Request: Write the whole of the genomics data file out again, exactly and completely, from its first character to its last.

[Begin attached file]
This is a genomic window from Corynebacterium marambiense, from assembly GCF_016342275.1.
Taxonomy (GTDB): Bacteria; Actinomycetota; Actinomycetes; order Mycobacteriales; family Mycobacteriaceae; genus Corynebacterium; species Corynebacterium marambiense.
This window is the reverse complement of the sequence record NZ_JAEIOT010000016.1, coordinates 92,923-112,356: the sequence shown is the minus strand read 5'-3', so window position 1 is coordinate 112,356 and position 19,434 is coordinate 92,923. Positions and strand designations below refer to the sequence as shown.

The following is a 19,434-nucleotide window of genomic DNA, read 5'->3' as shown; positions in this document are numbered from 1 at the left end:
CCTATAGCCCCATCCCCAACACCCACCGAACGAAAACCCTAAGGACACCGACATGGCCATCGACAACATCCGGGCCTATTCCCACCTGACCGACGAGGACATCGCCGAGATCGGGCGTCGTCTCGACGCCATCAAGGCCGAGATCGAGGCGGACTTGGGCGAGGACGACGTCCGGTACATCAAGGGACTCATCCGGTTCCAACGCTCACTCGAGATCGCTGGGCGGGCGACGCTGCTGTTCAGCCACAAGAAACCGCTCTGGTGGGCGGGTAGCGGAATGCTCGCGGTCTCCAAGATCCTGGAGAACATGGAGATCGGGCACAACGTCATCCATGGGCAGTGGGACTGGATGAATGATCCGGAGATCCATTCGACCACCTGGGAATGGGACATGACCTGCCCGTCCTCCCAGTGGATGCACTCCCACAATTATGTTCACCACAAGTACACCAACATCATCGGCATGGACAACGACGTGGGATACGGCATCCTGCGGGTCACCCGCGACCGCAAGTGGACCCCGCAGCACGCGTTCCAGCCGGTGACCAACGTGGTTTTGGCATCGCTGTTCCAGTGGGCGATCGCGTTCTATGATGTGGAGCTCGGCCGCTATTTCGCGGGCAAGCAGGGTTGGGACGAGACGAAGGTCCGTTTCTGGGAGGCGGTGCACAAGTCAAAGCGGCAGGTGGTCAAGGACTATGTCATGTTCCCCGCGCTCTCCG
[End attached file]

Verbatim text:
This is a genomic window from Corynebacterium marambiense, from assembly GCF_016342275.1.
Taxonomy (GTDB): Bacteria; Actinomycetota; Actinomycetes; order Mycobacteriales; family Mycobacteriaceae; genus Corynebacterium; species Corynebacterium marambiense.
This window is the reverse complement of the sequence record NZ_JAEIOT010000016.1, coordinates 92,923-112,356: the sequence shown is the minus strand read 5'-3', so window position 1 is coordinate 112,356 and position 19,434 is coordinate 92,923. Positions and strand designations below refer to the sequence as shown.

The following is a 19,434-nucleotide window of genomic DNA, read 5'->3' as shown; positions in this document are numbered from 1 at the left end:
CCTATAGCCCCATCCCCAACACCCACCGAACGAAAACCCTAAGGACACCGACATGGCCATCGACAACATCCGGGCCTATTCCCACCTGACCGACGAGGACATCGCCGAGATCGGGCGTCGTCTCGACGCCATCAAGGCCGAGATCGAGGCGGACTTGGGCGAGGACGACGTCCGGTACATCAAGGGACTCATCCGGTTCCAACGCTCACTCGAGATCGCTGGGCGGGCGACGCTGCTGTTCAGCCACAAGAAACCGCTCTGGTGGGCGGGTAGCGGAATGCTCGCGGTCTCCAAGATCCTGGAGAACATGGAGATCGGGCACAACGTCATCCATGGGCAGTGGGACTGGATGAATGATCCGGAGATCCATTCGACCACCTGGGAATGGGACATGACCTGCCCGTCCTCCCAGTGGATGCACTCCCACAATTATGTTCACCACAAGTACACCAACATCATCGGCATGGACAACGACGTGGGATACGGCATCCTGCGGGTCACCCGCGACCGCAAGTGGACCCCGCAGCACGCGTTCCAGCCGGTGACCAACGTGGTTTTGGCATCGCTGTTCCAGTGGGCGATCGCGTTCTATGATGTGGAGCTCGGCCGCTATTTCGCGGGCAAGCAGGGTTGGGACGAGACGAAGGTCCGTTTCTGGGAGGCGGTGCACAAGTCAAAGCGGCAGGTGGTCAAGGACTATGTCATGTTCCCCGCGCTCTCCG